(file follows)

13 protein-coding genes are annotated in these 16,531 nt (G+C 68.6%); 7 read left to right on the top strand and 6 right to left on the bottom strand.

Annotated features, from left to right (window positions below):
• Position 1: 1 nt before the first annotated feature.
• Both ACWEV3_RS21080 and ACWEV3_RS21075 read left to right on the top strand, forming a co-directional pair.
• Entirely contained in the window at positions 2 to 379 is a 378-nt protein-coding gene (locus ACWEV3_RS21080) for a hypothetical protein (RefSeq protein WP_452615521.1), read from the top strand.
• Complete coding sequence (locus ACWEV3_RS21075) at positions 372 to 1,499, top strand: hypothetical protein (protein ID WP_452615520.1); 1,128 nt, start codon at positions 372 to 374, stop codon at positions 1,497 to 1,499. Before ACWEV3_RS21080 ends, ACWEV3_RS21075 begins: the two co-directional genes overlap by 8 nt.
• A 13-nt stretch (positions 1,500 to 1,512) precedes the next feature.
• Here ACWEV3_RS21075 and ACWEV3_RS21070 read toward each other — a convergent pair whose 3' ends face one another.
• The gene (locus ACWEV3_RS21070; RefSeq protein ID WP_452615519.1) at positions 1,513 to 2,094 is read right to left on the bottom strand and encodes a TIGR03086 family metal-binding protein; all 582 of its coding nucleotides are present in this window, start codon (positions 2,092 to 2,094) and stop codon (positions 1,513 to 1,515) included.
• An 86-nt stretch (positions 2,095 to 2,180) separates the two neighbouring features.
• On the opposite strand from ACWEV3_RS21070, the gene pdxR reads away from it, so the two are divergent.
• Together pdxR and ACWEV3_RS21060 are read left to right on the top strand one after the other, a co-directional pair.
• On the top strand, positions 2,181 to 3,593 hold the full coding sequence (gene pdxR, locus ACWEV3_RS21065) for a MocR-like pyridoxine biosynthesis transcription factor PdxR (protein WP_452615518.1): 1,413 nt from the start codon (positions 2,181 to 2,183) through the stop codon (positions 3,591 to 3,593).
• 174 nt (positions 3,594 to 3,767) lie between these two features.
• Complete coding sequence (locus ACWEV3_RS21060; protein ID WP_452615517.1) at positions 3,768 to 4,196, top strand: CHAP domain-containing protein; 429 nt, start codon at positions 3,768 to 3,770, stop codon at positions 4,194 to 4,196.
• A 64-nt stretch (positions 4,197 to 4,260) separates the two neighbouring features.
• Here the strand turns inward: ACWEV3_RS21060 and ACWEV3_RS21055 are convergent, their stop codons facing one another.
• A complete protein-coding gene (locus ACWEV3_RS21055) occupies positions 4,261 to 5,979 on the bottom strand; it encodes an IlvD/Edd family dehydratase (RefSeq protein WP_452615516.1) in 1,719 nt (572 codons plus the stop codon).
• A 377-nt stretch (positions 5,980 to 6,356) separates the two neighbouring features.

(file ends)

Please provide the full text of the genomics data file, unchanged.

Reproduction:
13 protein-coding genes are annotated in these 16,531 nt (G+C 68.6%); 7 read left to right on the top strand and 6 right to left on the bottom strand.

Annotated features, from left to right (window positions below):
• Position 1: 1 nt before the first annotated feature.
• Both ACWEV3_RS21080 and ACWEV3_RS21075 read left to right on the top strand, forming a co-directional pair.
• Entirely contained in the window at positions 2 to 379 is a 378-nt protein-coding gene (locus ACWEV3_RS21080) for a hypothetical protein (RefSeq protein WP_452615521.1), read from the top strand.
• Complete coding sequence (locus ACWEV3_RS21075) at positions 372 to 1,499, top strand: hypothetical protein (protein ID WP_452615520.1); 1,128 nt, start codon at positions 372 to 374, stop codon at positions 1,497 to 1,499. Before ACWEV3_RS21080 ends, ACWEV3_RS21075 begins: the two co-directional genes overlap by 8 nt.
• A 13-nt stretch (positions 1,500 to 1,512) precedes the next feature.
• Here ACWEV3_RS21075 and ACWEV3_RS21070 read toward each other — a convergent pair whose 3' ends face one another.
• The gene (locus ACWEV3_RS21070; RefSeq protein ID WP_452615519.1) at positions 1,513 to 2,094 is read right to left on the bottom strand and encodes a TIGR03086 family metal-binding protein; all 582 of its coding nucleotides are present in this window, start codon (positions 2,092 to 2,094) and stop codon (positions 1,513 to 1,515) included.
• An 86-nt stretch (positions 2,095 to 2,180) separates the two neighbouring features.
• On the opposite strand from ACWEV3_RS21070, the gene pdxR reads away from it, so the two are divergent.
• Together pdxR and ACWEV3_RS21060 are read left to right on the top strand one after the other, a co-directional pair.
• On the top strand, positions 2,181 to 3,593 hold the full coding sequence (gene pdxR, locus ACWEV3_RS21065) for a MocR-like pyridoxine biosynthesis transcription factor PdxR (protein WP_452615518.1): 1,413 nt from the start codon (positions 2,181 to 2,183) through the stop codon (positions 3,591 to 3,593).
• 174 nt (positions 3,594 to 3,767) lie between these two features.
• Complete coding sequence (locus ACWEV3_RS21060; protein ID WP_452615517.1) at positions 3,768 to 4,196, top strand: CHAP domain-containing protein; 429 nt, start codon at positions 3,768 to 3,770, stop codon at positions 4,194 to 4,196.
• A 64-nt stretch (positions 4,197 to 4,260) separates the two neighbouring features.
• Here the strand turns inward: ACWEV3_RS21060 and ACWEV3_RS21055 are convergent, their stop codons facing one another.
• A complete protein-coding gene (locus ACWEV3_RS21055) occupies positions 4,261 to 5,979 on the bottom strand; it encodes an IlvD/Edd family dehydratase (RefSeq protein WP_452615516.1) in 1,719 nt (572 codons plus the stop codon).
• A 377-nt stretch (positions 5,980 to 6,356) separates the two neighbouring features.